Reduce yield loss at digging with proper equipment setup and maintenance.
From before the first seed is planted until harvest, producers work diligently to provide all the inputs the crop needs and protect it from pests. Digging is carefully planned with the help of Extension and the maturity board. The same preparation should be given to digger setup and maintenance.
Prevent Mechanical Losses
Clemson University agricultural engineer Kendall Kirk says that the majority of peanut losses at digging are from weakened peg strength, disease and over maturity and mechanical actions of the digger. Reducing losses requires digging at the proper time and accurate equipment set up.
On the digger, the top link sets the angle of the digger blades. For clay soils, a more aggressive angle is needed. For sandy soils, set the blades for a less aggressive angle.
If the top link is too short, the soil will be dug too deep causing excessive soil on the blades and pushing the plants. If the top link is left too long, peanuts are dug too shallow and pods are sheared off and left in the soil.
Tractor speed is another factor in digging losses. Driving too fast causes the plants to bunch up, whereas driving too slowly leads to ripping the vines apart. According to his study, the optimal ground speed for digging Virginia peanuts is 2 to 2.5 miles per hour. For each mile per hour above that target speed, digging losses increased 200 pounds per acre.
Kirk also says growers should synchronize the speed of their digger’s shaker chain, or conveyor belt, to their ground speed. If driving 2 miles per hour, for example, the conveyor belt should be set to a speed of around 2 miles per hour. A conveyor belt running about 20% faster than ground speed can result in yield loss of 100 to 200 pounds per acre.
Look For Problems Prior To Operation
Before a speed can be selected, a thorough inspection of the equipment is a must. Inspect the digger-inverter for broken, bent or missing parts before making adjustments. Make sure the front tool bar is level with the tractor.
Stand at the rear of the machine with the implement raised and sight the top of the tool bar with the top of the rear axle. For accuracy, first be sure the rear tractor tires are inflated to the same pressure. If the tool bar is not parallel to the tractor axle, level the digger by adjusting the lift arm.
Next, inspect the blades. A well-adjusted digger will have sharp, flat-running blades set to clip taproots just below the pod zone where the taproot starts branching. Blades should run level, with a slight forward pitch to lift plants into the shaker. This adjustment can be accomplished best on a flat surface.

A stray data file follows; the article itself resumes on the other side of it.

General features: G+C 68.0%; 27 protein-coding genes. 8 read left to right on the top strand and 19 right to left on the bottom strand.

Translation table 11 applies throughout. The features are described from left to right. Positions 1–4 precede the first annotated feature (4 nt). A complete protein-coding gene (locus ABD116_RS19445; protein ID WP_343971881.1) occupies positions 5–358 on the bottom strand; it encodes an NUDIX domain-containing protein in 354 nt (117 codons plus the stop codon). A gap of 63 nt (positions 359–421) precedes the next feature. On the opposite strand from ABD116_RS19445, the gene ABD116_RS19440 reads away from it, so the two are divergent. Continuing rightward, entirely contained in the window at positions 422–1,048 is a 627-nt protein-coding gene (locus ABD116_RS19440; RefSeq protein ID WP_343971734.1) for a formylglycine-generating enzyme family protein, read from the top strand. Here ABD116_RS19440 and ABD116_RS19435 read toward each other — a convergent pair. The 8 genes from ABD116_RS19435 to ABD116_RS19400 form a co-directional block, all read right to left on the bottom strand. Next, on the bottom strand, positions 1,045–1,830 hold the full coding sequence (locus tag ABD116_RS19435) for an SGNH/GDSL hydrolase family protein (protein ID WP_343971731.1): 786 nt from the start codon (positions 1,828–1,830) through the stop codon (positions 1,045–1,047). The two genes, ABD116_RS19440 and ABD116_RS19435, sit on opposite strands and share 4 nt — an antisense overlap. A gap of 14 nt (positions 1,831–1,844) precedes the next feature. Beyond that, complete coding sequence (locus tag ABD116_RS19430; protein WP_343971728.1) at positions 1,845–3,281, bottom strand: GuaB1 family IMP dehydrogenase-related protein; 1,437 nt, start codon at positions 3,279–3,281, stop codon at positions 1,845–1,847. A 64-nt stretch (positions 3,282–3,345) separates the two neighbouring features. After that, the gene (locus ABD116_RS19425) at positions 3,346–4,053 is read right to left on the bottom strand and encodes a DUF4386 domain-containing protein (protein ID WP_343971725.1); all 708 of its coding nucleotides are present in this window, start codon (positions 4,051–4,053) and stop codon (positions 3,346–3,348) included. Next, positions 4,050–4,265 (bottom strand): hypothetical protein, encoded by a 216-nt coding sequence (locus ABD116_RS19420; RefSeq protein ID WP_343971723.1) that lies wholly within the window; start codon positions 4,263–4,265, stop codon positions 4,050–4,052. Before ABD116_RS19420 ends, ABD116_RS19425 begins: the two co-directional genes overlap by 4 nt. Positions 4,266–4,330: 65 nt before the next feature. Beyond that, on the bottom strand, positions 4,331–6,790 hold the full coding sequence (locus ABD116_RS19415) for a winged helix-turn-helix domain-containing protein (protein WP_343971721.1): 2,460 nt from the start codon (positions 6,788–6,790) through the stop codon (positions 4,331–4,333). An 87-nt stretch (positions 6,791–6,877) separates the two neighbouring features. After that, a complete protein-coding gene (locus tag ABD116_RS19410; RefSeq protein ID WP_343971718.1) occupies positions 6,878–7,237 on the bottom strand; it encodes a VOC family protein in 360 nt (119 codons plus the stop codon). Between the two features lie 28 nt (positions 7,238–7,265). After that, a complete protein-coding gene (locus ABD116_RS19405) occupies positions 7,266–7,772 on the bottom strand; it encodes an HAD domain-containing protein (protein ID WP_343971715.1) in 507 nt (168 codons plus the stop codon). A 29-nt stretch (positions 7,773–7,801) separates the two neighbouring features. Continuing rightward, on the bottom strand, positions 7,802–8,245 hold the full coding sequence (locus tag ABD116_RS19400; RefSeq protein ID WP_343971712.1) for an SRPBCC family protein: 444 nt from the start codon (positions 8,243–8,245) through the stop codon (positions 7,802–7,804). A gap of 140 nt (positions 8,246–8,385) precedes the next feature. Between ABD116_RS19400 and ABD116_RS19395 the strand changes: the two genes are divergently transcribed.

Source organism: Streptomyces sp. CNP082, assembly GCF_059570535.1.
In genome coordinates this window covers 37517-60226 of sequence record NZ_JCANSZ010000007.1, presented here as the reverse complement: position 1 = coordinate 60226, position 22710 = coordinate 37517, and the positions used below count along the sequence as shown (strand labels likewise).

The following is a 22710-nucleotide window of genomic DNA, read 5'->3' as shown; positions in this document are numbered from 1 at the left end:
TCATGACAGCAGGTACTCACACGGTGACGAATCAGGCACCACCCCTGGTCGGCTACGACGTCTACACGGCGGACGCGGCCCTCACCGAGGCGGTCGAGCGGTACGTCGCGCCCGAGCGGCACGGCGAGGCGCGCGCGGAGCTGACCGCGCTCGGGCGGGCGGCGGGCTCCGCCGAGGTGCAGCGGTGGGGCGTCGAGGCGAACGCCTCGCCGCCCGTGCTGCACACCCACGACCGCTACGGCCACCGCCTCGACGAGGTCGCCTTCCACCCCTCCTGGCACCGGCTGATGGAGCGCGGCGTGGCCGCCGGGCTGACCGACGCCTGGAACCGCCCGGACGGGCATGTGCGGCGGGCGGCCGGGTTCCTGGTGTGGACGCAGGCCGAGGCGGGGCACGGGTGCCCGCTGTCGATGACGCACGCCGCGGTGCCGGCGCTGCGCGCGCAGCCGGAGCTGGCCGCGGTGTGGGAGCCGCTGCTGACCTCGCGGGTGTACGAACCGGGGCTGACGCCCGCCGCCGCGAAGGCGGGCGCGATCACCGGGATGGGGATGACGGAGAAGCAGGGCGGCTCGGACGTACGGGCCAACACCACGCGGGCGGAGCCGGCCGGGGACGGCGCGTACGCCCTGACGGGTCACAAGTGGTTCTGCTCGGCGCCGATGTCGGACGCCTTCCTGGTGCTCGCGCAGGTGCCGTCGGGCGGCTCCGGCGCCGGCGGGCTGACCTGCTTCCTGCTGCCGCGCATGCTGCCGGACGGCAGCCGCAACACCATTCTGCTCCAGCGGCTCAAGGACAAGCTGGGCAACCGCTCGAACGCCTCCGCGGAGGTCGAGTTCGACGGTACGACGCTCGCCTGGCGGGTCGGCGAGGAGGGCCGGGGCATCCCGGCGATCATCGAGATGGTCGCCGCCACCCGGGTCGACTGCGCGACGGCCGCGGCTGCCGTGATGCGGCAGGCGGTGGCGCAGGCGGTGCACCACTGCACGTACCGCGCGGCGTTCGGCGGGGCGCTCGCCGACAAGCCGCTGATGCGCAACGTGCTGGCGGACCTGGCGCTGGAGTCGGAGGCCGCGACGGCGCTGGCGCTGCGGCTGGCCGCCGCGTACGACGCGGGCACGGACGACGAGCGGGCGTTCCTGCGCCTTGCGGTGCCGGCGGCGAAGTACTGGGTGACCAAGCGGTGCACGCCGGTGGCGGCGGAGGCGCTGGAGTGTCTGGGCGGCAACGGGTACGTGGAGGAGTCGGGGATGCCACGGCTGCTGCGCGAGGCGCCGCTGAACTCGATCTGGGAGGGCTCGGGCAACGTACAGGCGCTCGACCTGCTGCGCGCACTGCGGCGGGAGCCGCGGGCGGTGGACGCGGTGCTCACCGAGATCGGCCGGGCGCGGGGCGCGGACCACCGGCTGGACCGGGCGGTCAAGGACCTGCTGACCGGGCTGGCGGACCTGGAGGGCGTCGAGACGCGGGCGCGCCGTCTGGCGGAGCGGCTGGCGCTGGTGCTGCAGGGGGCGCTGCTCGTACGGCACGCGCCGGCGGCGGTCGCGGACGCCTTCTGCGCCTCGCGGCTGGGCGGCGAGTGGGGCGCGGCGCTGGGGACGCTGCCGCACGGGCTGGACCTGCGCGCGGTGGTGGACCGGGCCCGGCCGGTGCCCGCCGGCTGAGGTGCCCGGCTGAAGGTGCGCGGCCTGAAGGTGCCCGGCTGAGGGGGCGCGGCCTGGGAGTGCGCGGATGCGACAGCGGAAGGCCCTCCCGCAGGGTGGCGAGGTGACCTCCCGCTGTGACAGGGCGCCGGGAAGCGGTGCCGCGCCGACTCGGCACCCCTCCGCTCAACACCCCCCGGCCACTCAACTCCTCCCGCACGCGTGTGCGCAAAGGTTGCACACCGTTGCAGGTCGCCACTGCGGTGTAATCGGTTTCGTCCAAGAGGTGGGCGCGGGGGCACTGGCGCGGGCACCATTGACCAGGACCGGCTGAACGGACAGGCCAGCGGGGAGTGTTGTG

Excessive pitch of the digger blades may result in soil and pods being carried forward by the blade before being freed by the cutting edge. Such pods are usually lost. Dull blades cause most digging losses because they fail to cleanly cut the taproot and may drag the roots, dislodging pods from the plant.
Forming A Good Windrow
After plants pass over the digger blades, they are transferred onto the shaking conveyer. This should be set at a depth at which it picks up vines with its teeth just clearing the soil. Check the conveyer chain speed and depth. The chain speed should be set to avoid a pileup of vines ahead of the pickup point and allow a smooth flow of vines through the digger-inverter.
In the field, note the shaking action. It should be only enough to remove soil from the vines. More aggressive shaking is needed where soil clings to pods, roots and stems. The amount of shaking can be changed by adjusting knocker wheels up or down.
As vines exit the shaking conveyer, they engage the inversion wheels and rods. These rods are factory set; however, they will change position with use. Adjust the inversion rods before going to the field by placing the digger on a level surface and setting them according to the operator’s manual. Properly inverted peanut plants will form a uniform, well-aerated windrow with few pods touching the soil.
From Midseason To Harvest
• Apply herbicides when weeds are small for maximum control.
• Be timely with inputs, especially fungicides.
• Keep up with irrigation needs, particularly during peak bloom and pod fill.
• Apply gypsum for needed calcium unless lime was used at planting.
• Know the insects likely for the weather conditions and scout often.
• Consider using a weather advisory for leaf spot.
• Maturity can be sped up or delayed depending on conditions.
• Don’t dig based solely on days after planting or before a freeze or frost is forecast.
Factors Effecting Peanut Loss
1. Blade depth too shallow.
2. Dull blades that do not cut cleanly through the taproot. Pods will be lost if the plant is pushed through the soil.
3. Vine cutter springs too loose or coulters too dull.
4. Conveyor pickup running too high above the lifter rods.
5. Tractor RPM or hydraulic flow too fast.
6. Vine flow not synchronized with ground speed and conveyor speed.
7. Inverter not aligned with the row (indicated by tap roots leaning left or right).
For more information on harvesting equipment, consult your equipment owner’s manual or University of Georgia Extension publication “Peanut Digger And Combine Efficiency” at www.ugapeanuts.com.